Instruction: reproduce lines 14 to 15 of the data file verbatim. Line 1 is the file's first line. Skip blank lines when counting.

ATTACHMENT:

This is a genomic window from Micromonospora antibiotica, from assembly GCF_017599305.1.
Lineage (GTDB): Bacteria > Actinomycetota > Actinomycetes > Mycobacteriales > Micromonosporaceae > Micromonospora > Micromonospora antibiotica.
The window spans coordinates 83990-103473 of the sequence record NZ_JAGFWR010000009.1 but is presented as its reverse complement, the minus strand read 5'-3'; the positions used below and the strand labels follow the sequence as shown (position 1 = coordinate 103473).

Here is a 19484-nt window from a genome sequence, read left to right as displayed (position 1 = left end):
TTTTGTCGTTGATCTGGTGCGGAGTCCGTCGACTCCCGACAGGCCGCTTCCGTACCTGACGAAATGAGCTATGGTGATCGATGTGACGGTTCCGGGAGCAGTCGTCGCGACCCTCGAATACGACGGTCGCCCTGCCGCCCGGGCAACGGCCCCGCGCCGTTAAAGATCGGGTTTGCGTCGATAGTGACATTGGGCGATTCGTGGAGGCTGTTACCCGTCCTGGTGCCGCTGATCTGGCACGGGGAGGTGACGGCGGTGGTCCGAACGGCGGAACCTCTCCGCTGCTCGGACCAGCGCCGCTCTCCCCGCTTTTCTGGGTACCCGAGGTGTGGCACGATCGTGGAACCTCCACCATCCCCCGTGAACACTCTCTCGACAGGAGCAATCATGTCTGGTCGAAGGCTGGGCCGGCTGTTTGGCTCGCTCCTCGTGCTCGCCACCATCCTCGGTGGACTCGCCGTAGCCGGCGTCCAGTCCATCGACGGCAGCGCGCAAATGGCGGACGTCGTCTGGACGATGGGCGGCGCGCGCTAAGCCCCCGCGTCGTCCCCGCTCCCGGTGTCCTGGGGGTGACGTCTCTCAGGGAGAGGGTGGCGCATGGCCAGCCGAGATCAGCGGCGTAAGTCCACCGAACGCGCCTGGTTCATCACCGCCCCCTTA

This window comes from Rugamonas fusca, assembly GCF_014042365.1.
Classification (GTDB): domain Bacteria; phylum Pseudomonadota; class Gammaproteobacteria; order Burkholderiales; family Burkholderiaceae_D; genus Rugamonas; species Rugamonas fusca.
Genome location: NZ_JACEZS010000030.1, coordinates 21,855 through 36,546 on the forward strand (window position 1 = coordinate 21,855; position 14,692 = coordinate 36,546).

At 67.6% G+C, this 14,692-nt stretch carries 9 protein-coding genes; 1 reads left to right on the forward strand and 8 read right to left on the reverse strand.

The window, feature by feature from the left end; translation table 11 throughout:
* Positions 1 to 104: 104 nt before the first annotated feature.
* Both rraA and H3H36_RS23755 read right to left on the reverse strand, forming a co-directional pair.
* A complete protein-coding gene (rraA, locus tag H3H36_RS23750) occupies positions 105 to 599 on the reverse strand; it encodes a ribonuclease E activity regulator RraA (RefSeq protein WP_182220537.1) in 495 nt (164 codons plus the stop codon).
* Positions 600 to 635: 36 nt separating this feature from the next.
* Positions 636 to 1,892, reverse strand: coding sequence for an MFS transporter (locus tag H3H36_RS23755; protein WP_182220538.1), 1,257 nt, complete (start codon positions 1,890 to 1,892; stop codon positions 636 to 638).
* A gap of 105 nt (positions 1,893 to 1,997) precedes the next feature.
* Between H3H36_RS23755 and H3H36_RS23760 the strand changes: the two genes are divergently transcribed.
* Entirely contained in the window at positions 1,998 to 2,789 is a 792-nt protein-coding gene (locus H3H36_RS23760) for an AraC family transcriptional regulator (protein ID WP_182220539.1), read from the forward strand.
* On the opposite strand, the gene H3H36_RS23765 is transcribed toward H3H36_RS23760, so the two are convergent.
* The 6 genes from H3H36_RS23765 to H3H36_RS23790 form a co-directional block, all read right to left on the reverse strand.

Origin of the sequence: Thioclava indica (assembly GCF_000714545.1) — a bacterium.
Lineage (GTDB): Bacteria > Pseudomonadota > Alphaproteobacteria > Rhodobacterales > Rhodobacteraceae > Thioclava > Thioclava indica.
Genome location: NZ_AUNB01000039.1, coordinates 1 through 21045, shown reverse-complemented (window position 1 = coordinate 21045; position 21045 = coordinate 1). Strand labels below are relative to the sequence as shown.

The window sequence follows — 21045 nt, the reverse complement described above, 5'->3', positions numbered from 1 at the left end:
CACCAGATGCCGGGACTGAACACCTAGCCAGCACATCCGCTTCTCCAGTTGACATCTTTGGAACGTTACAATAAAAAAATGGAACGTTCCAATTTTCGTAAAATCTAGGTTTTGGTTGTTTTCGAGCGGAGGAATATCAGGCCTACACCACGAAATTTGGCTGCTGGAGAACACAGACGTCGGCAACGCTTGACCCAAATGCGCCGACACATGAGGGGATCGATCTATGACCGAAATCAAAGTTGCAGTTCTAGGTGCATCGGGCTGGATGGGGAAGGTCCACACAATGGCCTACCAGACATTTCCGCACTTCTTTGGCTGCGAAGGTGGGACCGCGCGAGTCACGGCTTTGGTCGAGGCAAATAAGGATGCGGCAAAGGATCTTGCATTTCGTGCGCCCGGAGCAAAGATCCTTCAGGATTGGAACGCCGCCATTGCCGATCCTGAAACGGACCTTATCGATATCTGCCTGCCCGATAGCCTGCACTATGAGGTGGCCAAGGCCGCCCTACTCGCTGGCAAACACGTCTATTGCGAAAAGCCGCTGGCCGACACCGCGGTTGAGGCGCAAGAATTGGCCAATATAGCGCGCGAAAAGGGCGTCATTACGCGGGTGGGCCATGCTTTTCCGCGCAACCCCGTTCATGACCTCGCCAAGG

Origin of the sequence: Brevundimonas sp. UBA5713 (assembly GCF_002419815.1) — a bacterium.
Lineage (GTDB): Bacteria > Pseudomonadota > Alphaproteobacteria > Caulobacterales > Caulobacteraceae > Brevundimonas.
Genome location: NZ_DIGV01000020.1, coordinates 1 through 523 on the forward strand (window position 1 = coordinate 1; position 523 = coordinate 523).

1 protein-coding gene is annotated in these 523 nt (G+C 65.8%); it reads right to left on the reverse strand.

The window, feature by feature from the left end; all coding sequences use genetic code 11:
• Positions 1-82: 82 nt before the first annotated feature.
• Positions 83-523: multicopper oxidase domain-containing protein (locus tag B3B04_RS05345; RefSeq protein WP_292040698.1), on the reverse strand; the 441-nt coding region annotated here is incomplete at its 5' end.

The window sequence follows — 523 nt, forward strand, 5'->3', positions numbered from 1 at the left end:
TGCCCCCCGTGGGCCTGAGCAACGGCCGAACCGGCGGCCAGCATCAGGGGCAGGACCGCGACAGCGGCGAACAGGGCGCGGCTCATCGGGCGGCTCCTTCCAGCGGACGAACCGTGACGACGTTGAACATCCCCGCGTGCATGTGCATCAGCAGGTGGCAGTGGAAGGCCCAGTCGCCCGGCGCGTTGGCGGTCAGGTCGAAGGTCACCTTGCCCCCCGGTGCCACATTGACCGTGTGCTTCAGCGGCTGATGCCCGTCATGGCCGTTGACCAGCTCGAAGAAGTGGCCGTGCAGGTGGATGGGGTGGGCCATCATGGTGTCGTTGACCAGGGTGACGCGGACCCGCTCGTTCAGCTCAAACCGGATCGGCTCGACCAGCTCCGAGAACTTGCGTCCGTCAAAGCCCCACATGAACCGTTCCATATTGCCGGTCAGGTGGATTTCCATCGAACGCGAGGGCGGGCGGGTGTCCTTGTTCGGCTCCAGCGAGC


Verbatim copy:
* Positions 600 to 635: 36 nt separating this feature from the next.
* Positions 636 to 1,892, reverse strand: coding sequence for an MFS transporter (locus tag H3H36_RS23755; protein WP_182220538.1), 1,257 nt, complete (start codon positions 1,890 to 1,892; stop codon positions 636 to 638).